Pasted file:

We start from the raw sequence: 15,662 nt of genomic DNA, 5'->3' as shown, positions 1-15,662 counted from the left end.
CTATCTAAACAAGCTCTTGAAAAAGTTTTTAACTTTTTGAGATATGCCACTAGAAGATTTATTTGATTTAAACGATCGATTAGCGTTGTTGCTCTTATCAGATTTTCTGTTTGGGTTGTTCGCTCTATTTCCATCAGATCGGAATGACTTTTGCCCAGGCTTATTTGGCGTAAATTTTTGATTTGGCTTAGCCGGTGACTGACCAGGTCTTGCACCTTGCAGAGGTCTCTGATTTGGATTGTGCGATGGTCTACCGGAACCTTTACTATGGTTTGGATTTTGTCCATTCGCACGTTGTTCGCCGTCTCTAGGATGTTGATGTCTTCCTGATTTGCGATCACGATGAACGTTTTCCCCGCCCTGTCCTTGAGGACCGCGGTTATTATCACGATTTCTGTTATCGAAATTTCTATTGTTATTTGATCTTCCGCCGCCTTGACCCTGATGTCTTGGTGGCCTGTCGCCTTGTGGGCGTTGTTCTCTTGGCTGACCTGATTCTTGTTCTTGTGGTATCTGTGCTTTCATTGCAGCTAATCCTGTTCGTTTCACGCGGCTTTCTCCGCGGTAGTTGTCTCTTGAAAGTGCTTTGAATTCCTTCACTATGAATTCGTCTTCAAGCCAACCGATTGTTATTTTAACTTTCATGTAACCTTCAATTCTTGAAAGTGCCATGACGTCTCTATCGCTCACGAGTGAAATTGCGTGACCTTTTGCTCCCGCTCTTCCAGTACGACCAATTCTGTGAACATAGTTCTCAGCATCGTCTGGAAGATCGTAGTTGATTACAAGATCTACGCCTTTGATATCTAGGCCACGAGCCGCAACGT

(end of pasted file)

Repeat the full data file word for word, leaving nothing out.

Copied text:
We start from the raw sequence: 15,662 nt of genomic DNA, 5'->3' as shown, positions 1-15,662 counted from the left end.
CTATCTAAACAAGCTCTTGAAAAAGTTTTTAACTTTTTGAGATATGCCACTAGAAGATTTATTTGATTTAAACGATCGATTAGCGTTGTTGCTCTTATCAGATTTTCTGTTTGGGTTGTTCGCTCTATTTCCATCAGATCGGAATGACTTTTGCCCAGGCTTATTTGGCGTAAATTTTTGATTTGGCTTAGCCGGTGACTGACCAGGTCTTGCACCTTGCAGAGGTCTCTGATTTGGATTGTGCGATGGTCTACCGGAACCTTTACTATGGTTTGGATTTTGTCCATTCGCACGTTGTTCGCCGTCTCTAGGATGTTGATGTCTTCCTGATTTGCGATCACGATGAACGTTTTCCCCGCCCTGTCCTTGAGGACCGCGGTTATTATCACGATTTCTGTTATCGAAATTTCTATTGTTATTTGATCTTCCGCCGCCTTGACCCTGATGTCTTGGTGGCCTGTCGCCTTGTGGGCGTTGTTCTCTTGGCTGACCTGATTCTTGTTCTTGTGGTATCTGTGCTTTCATTGCAGCTAATCCTGTTCGTTTCACGCGGCTTTCTCCGCGGTAGTTGTCTCTTGAAAGTGCTTTGAATTCCTTCACTATGAATTCGTCTTCAAGCCAACCGATTGTTATTTTAACTTTCATGTAACCTTCAATTCTTGAAAGTGCCATGACGTCTCTATCGCTCACGAGTGAAATTGCGTGACCTTTTGCTCCCGCTCTTCCAGTACGACCAATTCTGTGAACATAGTTCTCAGCATCGTCTGGAAGATCGTAGTTGATTACAAGATCTACGCCTTTGATATCTAGGCCACGAGCCGCAACGT